The factor which seems to scare Rubinstein and Sluis most of all is the speed and extent of the proliferation of images through a succession of third parties on image platforms, becoming progressively distanced from subject, time and location. The notion that came to mind when I read this was the depiction of WW2 armed forces, their sleeping stations decorated with photographs of both forces sweetheart pinups and their actual sweethearts, mixing fact and fantasy in a pictorial distraction from the horrors of their enforced purpose. More recently, The (Soaraway) Sun's Page 3 girls became daily currency for many readers of that newspaper from 1979 to 2015. Photographs have always proliferated: the diginet has just made it faster and wider.

Towards the end of the essay, Rubinstein and Sluis undermine their own argument when citing Michael Bakhtin's notion of 'dialogic' (p.36). In its original form, this was applied to text and suggested that each listener / reader applies their own contextual interpretation to textual input. The writers apply this to imagery and conclude that "[c]onsidered dialogically an image cannot be reduced to the intentions vested in it by the photographer or the author" (p.36).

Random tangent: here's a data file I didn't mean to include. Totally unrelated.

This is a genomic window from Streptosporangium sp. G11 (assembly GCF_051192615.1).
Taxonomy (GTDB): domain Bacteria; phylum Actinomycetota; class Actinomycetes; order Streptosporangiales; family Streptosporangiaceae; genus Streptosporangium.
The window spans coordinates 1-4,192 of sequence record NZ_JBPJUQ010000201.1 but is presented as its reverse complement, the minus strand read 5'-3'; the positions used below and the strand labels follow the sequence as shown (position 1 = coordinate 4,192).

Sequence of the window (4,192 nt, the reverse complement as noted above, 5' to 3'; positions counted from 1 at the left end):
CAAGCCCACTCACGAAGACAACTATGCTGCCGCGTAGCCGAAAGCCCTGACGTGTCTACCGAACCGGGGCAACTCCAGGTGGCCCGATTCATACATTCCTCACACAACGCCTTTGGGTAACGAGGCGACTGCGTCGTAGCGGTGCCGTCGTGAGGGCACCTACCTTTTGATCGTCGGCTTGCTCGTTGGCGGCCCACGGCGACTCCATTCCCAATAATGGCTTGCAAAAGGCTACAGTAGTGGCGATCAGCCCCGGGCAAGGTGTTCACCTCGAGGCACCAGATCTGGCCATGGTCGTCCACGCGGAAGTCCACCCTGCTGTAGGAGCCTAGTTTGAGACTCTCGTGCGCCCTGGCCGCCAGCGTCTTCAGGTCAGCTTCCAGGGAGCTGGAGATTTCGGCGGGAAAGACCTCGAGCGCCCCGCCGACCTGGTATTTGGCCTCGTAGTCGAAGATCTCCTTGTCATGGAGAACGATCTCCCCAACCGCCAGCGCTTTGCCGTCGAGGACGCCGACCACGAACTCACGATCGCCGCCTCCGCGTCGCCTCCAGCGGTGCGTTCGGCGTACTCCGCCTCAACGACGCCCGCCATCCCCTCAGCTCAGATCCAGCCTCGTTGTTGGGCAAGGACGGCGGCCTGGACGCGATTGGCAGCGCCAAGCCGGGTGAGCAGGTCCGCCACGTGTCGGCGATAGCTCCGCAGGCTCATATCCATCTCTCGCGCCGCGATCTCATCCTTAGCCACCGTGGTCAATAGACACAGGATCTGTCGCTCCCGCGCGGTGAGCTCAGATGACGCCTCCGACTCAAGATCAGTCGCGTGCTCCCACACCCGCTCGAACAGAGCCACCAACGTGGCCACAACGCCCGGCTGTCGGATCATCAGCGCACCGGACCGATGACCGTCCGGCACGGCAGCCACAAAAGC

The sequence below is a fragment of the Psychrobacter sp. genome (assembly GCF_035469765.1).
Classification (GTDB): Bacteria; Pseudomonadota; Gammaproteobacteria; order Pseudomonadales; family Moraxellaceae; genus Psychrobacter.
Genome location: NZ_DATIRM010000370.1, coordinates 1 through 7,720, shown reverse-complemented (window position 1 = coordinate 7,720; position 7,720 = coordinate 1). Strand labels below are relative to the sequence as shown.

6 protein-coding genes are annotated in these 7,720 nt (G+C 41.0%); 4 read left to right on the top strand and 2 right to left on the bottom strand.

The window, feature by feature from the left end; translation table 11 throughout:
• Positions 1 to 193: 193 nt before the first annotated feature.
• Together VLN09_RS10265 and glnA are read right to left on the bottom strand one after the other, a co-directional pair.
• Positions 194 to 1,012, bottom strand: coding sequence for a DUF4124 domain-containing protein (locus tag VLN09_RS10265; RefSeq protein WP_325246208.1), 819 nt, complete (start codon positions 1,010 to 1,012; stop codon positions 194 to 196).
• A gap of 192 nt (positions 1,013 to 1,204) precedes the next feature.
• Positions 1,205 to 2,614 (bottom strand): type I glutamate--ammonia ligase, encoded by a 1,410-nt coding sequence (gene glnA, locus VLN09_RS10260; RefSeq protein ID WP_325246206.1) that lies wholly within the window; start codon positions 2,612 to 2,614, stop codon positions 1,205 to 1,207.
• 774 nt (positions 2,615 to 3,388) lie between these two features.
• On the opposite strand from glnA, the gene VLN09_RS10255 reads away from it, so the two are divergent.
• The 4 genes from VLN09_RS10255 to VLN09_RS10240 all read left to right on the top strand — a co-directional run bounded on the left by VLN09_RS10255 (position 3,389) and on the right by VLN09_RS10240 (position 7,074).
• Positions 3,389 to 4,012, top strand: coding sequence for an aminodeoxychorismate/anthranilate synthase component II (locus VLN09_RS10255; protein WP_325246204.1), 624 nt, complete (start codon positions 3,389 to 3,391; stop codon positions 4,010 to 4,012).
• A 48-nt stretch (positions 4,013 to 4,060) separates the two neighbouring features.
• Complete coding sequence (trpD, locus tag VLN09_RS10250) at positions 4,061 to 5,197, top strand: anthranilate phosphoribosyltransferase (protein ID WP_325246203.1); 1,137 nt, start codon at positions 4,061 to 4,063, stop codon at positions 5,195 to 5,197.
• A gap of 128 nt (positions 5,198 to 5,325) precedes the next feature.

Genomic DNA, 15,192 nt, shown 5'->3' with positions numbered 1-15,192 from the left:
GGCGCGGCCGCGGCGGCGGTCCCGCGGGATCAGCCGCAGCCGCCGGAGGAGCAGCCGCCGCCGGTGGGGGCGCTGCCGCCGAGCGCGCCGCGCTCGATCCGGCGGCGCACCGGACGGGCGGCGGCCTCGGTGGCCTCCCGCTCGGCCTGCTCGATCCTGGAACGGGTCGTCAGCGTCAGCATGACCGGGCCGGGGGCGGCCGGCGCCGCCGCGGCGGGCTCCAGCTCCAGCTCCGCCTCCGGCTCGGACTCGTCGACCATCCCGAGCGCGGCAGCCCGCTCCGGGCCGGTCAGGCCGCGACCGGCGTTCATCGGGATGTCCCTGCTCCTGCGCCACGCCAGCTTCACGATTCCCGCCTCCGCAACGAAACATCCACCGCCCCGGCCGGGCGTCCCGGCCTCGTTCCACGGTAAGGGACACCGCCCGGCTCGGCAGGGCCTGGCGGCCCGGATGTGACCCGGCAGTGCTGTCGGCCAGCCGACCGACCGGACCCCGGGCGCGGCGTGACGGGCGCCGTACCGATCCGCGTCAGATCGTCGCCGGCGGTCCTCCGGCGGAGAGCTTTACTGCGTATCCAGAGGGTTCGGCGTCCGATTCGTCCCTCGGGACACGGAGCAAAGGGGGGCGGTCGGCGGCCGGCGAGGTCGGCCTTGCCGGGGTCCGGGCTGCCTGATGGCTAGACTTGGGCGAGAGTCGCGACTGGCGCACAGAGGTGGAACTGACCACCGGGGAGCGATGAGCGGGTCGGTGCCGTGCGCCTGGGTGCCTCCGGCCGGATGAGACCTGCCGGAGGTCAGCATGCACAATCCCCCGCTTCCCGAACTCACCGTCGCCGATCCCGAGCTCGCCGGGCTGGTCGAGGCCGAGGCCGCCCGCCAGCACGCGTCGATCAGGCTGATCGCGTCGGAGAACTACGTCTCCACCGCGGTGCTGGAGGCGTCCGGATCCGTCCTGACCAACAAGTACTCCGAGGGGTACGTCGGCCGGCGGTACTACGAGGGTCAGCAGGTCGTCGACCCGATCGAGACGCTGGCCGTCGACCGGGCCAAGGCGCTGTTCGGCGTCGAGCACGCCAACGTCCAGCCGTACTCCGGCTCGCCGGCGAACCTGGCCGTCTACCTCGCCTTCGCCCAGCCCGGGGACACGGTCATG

The essential point they miss is that this applies to both analogue and digital images in equal measure, for as Susan Sontag observed in 1973 (p.41), paraphrased by Ashley La Grange (2005, p.37) "photographs do not seem strongly bound by the intention of the photographer" 3.